This continues a series on Proverbs & Money.
Riches do not profit
in the day of wrath,
delivers from death.
Everything has a price. If we got the money, they’ve got the time. My dad would often intentionally misquote the golden rule by saying it like this: “He who has the gold rules!”. Such sarcasm is hard to counter since we see it regularly tested and repeatedly confirmed in the world around us. There is one exception, though, and it is massively important. In fact, this exception is so weighty and sure, that it is really our own near-sightedness that would cause us to see it as the exception instead of the rule itself.
What is this exception to my dad’s “golden rule”? It is this: the price tag for our soul is not measured in greenbacks and gold, but in the incorruptible life-blood of Christ. The gospels repeatedly ask us to evaluate the benefit of using earthly riches in an attempt to buy back our soul. Of course, the gospel’s are asking a rhetorical question since we obviously can’t produce the required currency, and since God’s currency exchange desk is closed to all foreigners (Mark 8:36-37).
Before we chide the wealthy, note that the issue is not whether we have or don’t have riches. The issue is whether we have righteousness. Solomon was the richest king that ever lived. There were rich members of the early church. There are rich Christians today. Riches and righteousness are not mutually exclusive. But, and it’s a big BUT, whether we have uncle Ben with us or not means nothing in the day of wrath. Riches do have a way of blinding us to that fact.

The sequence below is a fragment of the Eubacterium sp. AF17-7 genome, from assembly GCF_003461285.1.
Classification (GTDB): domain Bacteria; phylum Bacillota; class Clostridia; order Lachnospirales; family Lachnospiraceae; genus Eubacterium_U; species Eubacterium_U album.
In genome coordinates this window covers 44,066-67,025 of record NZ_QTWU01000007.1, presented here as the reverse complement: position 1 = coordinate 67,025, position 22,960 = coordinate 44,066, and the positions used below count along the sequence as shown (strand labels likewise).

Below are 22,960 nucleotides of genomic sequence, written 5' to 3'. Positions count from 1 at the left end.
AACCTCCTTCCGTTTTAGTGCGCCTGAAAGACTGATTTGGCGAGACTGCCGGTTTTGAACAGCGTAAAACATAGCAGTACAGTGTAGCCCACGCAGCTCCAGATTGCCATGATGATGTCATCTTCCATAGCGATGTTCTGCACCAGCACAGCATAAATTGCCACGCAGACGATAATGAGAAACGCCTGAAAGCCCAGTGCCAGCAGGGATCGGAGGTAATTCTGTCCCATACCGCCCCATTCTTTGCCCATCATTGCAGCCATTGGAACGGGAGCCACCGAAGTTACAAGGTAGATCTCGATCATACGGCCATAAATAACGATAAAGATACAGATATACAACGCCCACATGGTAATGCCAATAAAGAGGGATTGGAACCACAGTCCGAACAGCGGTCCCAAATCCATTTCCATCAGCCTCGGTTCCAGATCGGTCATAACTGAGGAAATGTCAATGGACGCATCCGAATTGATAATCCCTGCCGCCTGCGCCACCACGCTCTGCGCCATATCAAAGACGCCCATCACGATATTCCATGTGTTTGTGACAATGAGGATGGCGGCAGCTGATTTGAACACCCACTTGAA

The determinative factor on the day of wrath what has been internally credited to our account. Make sure that it is Christ and His righteousness. Amazingly, He bore the day of wrath at the cross since “for our sake he made him to be sin who knew no sin, so that in him we might become the righteousness of God” (2 Corinthians 5:21).
Questions for how we might determine if we are trying to use riches to secure our safety in the day of wrath:
1. Do we spend measurably more time worrying about the security of our job or our security in Christ?
2. … reviewing our bank account or our Bible?
3. … complaining or thanks giving?
4. … grieving over our 401(k) or unconfessed sin?
5. … trying to get or give?
All posts in this "Proverbs and Money" series were submitted by a friend of Aaron's who wishes to remain anonymous.